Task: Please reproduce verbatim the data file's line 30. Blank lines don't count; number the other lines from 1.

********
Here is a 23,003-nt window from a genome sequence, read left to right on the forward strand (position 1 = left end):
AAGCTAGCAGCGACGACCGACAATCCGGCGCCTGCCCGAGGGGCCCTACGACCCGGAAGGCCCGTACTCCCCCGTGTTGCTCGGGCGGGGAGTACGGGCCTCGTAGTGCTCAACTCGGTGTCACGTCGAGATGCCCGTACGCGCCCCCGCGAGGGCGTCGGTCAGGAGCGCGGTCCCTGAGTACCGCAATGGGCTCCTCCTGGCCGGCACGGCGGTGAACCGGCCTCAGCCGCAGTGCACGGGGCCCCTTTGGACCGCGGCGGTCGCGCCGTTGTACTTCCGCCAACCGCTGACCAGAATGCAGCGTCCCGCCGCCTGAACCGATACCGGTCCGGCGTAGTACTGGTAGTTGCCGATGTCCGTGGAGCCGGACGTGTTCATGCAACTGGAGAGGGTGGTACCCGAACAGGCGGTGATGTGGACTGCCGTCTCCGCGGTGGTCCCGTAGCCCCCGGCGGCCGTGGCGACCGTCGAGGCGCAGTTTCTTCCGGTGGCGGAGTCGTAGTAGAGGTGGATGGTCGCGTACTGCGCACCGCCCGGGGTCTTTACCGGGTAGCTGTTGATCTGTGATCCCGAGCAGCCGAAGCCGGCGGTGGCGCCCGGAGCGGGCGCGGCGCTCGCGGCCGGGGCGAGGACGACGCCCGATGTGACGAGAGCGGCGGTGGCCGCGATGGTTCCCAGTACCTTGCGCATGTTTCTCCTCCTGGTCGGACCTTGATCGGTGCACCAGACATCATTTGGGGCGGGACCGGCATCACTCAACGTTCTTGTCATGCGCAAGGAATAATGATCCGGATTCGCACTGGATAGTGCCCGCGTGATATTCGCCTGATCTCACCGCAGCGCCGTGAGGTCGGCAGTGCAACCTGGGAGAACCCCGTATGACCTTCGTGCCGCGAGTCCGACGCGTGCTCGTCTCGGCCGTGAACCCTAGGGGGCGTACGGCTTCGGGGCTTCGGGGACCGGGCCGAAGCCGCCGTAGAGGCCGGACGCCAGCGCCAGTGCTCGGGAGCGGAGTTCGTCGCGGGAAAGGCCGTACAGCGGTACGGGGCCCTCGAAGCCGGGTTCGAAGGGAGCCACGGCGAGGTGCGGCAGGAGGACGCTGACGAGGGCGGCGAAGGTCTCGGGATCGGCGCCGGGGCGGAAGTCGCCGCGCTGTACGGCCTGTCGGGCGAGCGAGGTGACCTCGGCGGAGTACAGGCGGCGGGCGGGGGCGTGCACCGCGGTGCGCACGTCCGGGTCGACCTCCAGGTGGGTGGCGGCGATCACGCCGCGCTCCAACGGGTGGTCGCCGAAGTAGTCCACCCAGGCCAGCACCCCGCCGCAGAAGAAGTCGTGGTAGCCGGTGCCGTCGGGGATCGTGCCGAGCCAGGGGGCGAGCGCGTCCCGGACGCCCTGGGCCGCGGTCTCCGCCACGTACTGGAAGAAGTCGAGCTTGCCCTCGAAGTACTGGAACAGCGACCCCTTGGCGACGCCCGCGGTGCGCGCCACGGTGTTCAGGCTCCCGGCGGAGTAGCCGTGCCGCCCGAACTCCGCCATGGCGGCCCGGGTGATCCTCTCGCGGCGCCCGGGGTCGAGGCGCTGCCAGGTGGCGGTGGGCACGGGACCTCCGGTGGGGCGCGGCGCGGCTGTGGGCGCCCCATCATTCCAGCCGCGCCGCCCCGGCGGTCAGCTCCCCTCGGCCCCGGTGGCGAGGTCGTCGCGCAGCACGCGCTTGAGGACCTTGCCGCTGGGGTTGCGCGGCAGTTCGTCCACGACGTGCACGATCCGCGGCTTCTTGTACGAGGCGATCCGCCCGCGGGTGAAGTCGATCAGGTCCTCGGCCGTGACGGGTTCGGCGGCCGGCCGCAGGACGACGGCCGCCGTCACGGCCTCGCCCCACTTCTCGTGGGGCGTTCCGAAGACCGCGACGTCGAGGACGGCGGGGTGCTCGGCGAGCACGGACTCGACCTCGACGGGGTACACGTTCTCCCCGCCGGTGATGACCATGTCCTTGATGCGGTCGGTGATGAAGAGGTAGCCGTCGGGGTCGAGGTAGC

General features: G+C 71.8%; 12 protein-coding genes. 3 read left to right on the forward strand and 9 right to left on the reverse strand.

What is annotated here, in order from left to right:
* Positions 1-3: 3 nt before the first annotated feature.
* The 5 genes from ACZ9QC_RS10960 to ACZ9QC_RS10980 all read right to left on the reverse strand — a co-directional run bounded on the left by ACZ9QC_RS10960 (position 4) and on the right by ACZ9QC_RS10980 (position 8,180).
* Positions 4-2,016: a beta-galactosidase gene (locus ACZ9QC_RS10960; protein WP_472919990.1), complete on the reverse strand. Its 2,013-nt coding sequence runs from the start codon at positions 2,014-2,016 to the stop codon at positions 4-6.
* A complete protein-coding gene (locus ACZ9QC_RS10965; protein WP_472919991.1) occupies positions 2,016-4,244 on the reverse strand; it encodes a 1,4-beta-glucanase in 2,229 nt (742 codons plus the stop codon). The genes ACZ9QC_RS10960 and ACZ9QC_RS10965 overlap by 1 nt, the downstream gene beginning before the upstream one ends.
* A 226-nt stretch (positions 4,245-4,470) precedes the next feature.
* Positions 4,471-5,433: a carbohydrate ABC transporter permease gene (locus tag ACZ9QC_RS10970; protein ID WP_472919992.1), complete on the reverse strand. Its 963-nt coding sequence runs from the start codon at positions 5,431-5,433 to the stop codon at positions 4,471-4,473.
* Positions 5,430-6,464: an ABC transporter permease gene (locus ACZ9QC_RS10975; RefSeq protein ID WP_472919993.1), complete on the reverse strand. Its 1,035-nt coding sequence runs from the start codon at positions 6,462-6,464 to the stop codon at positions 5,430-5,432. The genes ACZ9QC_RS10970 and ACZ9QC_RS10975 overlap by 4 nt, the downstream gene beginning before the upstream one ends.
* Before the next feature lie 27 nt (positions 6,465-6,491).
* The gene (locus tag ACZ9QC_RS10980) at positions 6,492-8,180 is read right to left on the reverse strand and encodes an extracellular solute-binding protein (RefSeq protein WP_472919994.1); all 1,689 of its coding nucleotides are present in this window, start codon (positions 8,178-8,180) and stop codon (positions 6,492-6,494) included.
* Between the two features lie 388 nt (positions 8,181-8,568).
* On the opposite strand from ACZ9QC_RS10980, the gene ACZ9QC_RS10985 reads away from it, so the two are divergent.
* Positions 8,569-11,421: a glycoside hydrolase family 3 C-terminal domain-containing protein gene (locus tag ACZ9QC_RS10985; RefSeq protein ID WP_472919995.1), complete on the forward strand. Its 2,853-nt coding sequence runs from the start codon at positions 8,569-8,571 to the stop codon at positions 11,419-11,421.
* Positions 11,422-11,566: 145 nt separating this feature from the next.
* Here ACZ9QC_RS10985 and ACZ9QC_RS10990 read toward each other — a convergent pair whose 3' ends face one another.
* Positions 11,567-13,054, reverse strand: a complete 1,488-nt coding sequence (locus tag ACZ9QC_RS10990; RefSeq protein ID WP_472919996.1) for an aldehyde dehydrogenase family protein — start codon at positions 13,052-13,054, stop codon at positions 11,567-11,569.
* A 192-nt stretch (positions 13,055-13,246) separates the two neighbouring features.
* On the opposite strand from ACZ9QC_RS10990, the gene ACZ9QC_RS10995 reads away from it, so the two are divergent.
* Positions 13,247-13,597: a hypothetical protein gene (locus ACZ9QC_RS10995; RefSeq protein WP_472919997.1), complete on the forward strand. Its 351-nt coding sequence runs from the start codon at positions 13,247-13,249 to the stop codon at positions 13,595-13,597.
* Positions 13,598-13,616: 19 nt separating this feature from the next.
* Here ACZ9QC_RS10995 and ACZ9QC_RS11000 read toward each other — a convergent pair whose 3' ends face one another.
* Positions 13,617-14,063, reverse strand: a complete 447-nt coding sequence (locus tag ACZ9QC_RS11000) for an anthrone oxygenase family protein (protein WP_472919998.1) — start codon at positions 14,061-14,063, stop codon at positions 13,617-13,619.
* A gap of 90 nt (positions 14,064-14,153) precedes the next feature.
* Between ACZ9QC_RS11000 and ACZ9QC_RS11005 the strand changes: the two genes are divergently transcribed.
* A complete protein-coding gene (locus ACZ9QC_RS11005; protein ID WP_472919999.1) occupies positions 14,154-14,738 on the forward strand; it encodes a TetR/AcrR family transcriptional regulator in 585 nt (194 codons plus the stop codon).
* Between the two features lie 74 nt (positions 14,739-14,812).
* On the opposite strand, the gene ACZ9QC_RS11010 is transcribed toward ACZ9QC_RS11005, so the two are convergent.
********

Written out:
* On the opposite strand, the gene ACZ9QC_RS11010 is transcribed toward ACZ9QC_RS11005, so the two are convergent.